The U.S. Federal Bureau of Investigation (FBI) is asking the public for help in locating two men who allegedly found a piece of luggage on a New York sidewalk that contained an explosive device that may be tied to the suspect in Saturday's bombings in New York and New Jersey.
On Wednesday the FBI issued a statement and a photo of two men that was taken on Saturday, September 17, in the same hour an explosive device detonated. The FBI said the men took the luggage, which was located only four blocks or so from the New York bombing site, and left the device behind. That device did not detonate.
Federal investigators said during a news conference Wednesday the men are wanted as witnesses only.
Federal investigators said earlier the suspect in Saturday's bombings in New York and New Jersey has been charged with use of a weapon of mass destruction in the weekend attacks. Investigators said he bought components on eBay and used as triggering devices cell phones purchased from a store 500 meters from an address he once listed as his home.
Multiple federal charges
The details are contained in criminal complaints made public Tuesday spelling out multiple federal charges against 28-year-old Ahmad Khan Rahami. Most of the charges carry a maximum sentence of life in prison.
Authorities arrested Rahami on Monday after an exchange of gunfire with police that left him and two officers wounded.
According to the court documents, investigators believe Rahami used an eBay account with the username "ahmad rahimi" to buy citric acid, a circuit board, electric igniters and hundreds of ball bearings between June 20 and August 10. The items were shipped to a business in Perth Amboy, New Jersey, where Rahami worked until September 12.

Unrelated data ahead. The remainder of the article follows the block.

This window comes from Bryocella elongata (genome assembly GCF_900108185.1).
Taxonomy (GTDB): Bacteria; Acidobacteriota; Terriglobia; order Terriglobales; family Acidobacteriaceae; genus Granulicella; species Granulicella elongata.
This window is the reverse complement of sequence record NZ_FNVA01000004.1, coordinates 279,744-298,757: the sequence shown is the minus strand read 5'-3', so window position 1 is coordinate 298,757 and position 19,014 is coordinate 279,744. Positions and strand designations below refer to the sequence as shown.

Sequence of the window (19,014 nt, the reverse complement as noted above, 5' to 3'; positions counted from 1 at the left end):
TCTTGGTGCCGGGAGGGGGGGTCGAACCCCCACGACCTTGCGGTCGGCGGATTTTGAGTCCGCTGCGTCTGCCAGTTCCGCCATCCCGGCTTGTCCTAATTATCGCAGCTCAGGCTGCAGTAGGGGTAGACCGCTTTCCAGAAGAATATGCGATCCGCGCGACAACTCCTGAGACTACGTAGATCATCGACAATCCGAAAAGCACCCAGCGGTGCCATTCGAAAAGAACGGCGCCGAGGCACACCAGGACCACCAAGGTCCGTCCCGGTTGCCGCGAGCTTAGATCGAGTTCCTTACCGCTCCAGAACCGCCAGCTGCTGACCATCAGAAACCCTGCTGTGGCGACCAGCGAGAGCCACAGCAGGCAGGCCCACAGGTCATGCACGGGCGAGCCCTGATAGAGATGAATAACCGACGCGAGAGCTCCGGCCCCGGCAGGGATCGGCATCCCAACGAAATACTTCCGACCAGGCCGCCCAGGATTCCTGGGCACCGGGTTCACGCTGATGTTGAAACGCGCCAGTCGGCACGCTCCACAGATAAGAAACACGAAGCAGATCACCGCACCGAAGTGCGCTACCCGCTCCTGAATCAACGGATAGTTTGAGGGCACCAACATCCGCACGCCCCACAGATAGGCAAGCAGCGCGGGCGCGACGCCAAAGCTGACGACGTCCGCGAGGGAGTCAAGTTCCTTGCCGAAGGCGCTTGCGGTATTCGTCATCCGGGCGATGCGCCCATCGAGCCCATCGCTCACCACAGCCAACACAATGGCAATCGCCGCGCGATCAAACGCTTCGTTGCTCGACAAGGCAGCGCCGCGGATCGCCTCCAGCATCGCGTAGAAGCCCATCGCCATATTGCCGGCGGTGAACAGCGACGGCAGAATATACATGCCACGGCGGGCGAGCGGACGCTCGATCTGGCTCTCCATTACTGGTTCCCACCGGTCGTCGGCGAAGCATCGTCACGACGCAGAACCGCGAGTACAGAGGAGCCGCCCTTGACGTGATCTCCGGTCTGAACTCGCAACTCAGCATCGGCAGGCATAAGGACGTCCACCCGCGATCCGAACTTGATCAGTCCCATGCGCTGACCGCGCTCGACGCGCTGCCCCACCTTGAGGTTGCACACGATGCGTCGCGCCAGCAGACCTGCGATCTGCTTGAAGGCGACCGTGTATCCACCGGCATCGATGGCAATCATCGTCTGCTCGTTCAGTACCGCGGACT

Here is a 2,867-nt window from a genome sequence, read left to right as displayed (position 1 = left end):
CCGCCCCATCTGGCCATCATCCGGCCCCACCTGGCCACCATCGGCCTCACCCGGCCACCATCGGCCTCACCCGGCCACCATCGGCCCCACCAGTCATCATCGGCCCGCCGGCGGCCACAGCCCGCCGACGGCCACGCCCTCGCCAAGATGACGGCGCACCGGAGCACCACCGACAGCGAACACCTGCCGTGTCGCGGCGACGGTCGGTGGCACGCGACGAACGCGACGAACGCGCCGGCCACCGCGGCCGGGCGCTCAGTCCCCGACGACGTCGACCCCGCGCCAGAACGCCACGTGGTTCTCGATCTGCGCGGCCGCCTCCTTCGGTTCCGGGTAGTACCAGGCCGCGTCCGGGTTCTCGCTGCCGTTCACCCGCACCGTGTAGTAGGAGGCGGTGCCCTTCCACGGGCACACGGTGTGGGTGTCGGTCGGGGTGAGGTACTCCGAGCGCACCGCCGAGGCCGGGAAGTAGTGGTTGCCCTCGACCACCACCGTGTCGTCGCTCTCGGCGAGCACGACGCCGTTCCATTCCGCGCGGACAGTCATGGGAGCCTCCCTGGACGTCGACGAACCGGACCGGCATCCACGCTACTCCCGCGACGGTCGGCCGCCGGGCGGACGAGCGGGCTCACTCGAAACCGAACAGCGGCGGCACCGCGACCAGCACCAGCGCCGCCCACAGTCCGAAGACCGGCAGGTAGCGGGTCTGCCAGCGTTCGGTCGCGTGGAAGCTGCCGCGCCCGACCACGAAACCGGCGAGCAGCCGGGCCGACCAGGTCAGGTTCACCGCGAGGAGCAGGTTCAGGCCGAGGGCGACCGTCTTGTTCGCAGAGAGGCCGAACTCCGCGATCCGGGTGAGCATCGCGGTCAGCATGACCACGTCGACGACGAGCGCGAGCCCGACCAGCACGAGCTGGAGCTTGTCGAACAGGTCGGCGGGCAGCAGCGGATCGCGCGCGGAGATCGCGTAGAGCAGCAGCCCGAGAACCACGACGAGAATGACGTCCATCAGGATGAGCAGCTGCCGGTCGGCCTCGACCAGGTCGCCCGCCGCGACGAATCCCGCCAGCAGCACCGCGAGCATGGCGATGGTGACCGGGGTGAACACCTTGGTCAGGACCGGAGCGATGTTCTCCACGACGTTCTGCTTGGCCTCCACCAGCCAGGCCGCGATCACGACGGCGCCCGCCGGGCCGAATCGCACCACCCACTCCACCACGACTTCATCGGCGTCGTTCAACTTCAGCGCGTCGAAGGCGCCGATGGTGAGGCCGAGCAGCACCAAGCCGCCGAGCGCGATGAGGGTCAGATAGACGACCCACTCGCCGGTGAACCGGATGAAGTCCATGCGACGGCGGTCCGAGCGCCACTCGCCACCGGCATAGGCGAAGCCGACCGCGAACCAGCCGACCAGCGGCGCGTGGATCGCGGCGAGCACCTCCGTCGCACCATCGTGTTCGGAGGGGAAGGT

Ball bearings were found in two pressure cooker bombs placed four blocks apart in the Chelsea neighborhood of New York late Saturday. One of them exploded, injuring 29 people, while the other was recovered intact. Investigators said the second bomb had "numerous" electric igniters.
That second device was tested for fingerprints, and the criminal complaint said all 12 prints found were matches for Rahami. The documents say his prints were also found on items inside of a backpack that was discovered late Sunday at a train station in Elizabeth, New Jersey, just outside of New York. The bag contained multiple explosive devices, including one that blew up as police tried to disarm it with a robot.
Authorities also tied Rahami to a bomb that blew up in a trash can in Seaside Park, New Jersey, early Saturday.
That link involved one of the cell phones that investigators said were shipped last year to a store in Perth Amboy near the address that Rahami provided as his home in a 2012 passport application. They said a second phone shipped to the same place was used in the bomb that blew up in Chelsea.
A third phone, one found with the other Chelsea bomb, was once registered to one of Rahami's family members, the documents said.
Investigators also said they used surveillance video to tie Rahami to the Chelsea bombs, with cameras putting him near the explosion site about 37 minutes before the blast and near where the other bomb was found two minutes after the first one went off. That second video, they said, showed him pulling a suitcase and then a short time later walking without it.
The documents contain some pieces of writing from a journal found on Rahami when he was arrested. The messages include praise of American-born cleric Anwar al-Awlaki, who was killed by a U.S. drone strike in Yemen in 2011, and "Brother Osama Bin Laden," the former head of al-Qaida who was killed by U.S. forces in Pakistan in 2011.
"Inshallah the sounds of the bombs will be heard in the streets. Gun shots to your police. Death To Your OPPRESSION," one message reads.
The FBI said Tuesday it assessed Rahami's activities in 2014 after his father told agents he was concerned about his son's possible involvement with extremists.
The agency found insufficient evidence to warrant further investigation.
Rahami was born in Afghanistan, came to the U.S. at age 7 and became a naturalized American citizen.